Drinking an oral contrast agent before a magnetic resonance enterography (MRE) exam is not pleasant, but it can be made more palatable if patients, especially children, can choose their agent.
Radiologists at Massachusetts General Hospital in Boston hypothesized that palatability would significantly differ among agents, and that the availability of multiple contrast agents might help some pediatric patients ingest a higher total oral contrast volume than if offered only a single agent. Their prospective, randomized study of 75 children under age 19 published online March 9, 2019, in Pediatric Radiology confirmed both hypotheses.
The children, who had suspected or known Crohn’s disease, underwent MRE exams at MGH between January 2017 and March 2018. They were randomized to receive either a sugar alcohol oral contrast preparation (Breeza, Beekley), polyethylene glycol (MiraLAX, Bayer), or low-concentration barium sulfate (VoLumen, Bracco). Children aged 10 years or younger and weighing less than 50 kg were asked to consume 24 fluid ounces; older and heavier children received 36 fluid ounces.
Each patient was asked to rate the taste from 1-5 (terrible to excellent) and to state if they would drink the same contrast agent if they needed another MRE. They also were asked to rate their general feeling of well-being after consuming the agent.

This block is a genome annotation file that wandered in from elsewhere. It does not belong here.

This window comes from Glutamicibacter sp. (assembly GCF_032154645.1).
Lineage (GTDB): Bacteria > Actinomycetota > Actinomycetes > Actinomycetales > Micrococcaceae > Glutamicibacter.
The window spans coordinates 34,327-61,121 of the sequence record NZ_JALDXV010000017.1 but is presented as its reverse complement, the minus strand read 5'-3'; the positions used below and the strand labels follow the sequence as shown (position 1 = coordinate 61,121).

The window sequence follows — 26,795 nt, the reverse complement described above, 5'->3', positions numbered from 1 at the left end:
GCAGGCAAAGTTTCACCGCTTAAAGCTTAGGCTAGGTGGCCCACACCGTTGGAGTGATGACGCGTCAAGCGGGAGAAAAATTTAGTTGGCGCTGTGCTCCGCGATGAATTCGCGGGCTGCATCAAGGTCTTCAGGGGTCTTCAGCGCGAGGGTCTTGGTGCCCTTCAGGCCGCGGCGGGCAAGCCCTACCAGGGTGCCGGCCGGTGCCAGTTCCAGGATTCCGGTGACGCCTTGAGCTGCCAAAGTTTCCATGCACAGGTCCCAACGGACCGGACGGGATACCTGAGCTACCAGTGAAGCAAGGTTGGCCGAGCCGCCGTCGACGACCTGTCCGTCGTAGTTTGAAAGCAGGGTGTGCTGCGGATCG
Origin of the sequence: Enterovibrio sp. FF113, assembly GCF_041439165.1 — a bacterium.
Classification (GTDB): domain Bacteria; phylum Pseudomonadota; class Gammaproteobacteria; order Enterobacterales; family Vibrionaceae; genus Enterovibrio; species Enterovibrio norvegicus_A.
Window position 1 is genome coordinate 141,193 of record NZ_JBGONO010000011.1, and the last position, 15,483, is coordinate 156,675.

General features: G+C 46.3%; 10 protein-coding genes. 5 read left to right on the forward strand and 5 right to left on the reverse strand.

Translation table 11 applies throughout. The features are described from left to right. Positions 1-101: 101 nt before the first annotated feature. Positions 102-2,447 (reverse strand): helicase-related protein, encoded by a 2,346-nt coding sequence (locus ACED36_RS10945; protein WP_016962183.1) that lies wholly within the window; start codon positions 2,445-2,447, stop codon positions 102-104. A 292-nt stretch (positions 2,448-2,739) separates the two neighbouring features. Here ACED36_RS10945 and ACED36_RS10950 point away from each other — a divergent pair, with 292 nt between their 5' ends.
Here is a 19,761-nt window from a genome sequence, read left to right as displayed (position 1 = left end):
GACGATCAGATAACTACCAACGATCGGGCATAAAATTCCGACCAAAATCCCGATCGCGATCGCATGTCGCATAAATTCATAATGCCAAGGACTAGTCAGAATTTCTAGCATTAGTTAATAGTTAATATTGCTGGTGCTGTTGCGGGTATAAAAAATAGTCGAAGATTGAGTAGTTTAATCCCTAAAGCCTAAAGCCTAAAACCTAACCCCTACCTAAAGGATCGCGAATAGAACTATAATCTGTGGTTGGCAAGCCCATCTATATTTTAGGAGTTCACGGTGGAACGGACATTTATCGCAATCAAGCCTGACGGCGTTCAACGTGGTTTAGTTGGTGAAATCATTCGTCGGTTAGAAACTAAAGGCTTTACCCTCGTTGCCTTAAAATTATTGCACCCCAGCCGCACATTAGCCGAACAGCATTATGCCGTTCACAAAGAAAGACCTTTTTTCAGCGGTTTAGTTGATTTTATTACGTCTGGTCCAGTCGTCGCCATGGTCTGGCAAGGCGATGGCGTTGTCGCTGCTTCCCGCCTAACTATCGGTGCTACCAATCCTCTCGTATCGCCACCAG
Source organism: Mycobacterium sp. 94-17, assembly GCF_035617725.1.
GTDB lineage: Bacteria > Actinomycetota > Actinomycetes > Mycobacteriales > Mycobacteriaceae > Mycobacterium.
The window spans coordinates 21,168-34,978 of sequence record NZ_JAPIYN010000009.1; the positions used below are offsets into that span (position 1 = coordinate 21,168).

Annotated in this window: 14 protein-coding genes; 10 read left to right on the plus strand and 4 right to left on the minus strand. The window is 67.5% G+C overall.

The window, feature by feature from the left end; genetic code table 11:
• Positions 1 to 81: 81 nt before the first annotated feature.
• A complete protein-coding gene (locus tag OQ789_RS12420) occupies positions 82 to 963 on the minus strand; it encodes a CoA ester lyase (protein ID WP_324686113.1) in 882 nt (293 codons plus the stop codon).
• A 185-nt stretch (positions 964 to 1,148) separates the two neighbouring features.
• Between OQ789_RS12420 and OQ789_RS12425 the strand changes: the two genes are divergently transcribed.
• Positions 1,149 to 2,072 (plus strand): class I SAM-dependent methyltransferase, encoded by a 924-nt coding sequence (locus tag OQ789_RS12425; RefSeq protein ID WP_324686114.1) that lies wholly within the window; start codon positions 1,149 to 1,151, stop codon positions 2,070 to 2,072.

Twenty-three patients received Breeze, 24 MiraLax, and 28 VoLumen. Forty patients drank the entire prescribed volume, which was highest for MiraLAX (70%) than for VoLumen (30%). Nine patients who had difficulty drinking the preparation they were assigned switched to another, after which 6 did consume the prescribed volume.
Lead author Ravi V. Gottumukkala, MD, a fourth-year radiology resident, and colleagues reported that MiraLAX was most preferred, followed by Breeza, then VoLumen. Eighty-two percent of patients said they would be willing to consume MiraLAX again compared to 61% for Breeza and 46% for VoLumen. Levels of well-being felt by the children were similar regardless of the type of contrast preparation they ingested.
Two radiologists reviewed the exams, rating them for global features and features specific to individual small-bowel segments. They found no significant difference among agents in either quantitative or qualitative imaging metrics of small bowel distension. All three agents were equally effective at distending the small bowel on MRE in these pediatric patients.
“Compliance with the large oral contrast volume required for MRE and computed tomographic enterography is often challenging,” wrote the authors.“ When an initial agent is poorly tolerated, offering multiple choices of alternative agents could enhance compliance compared to offering a single alternative agent.”
Oral contrast agents: Kids do have preferences. Appl Radiol.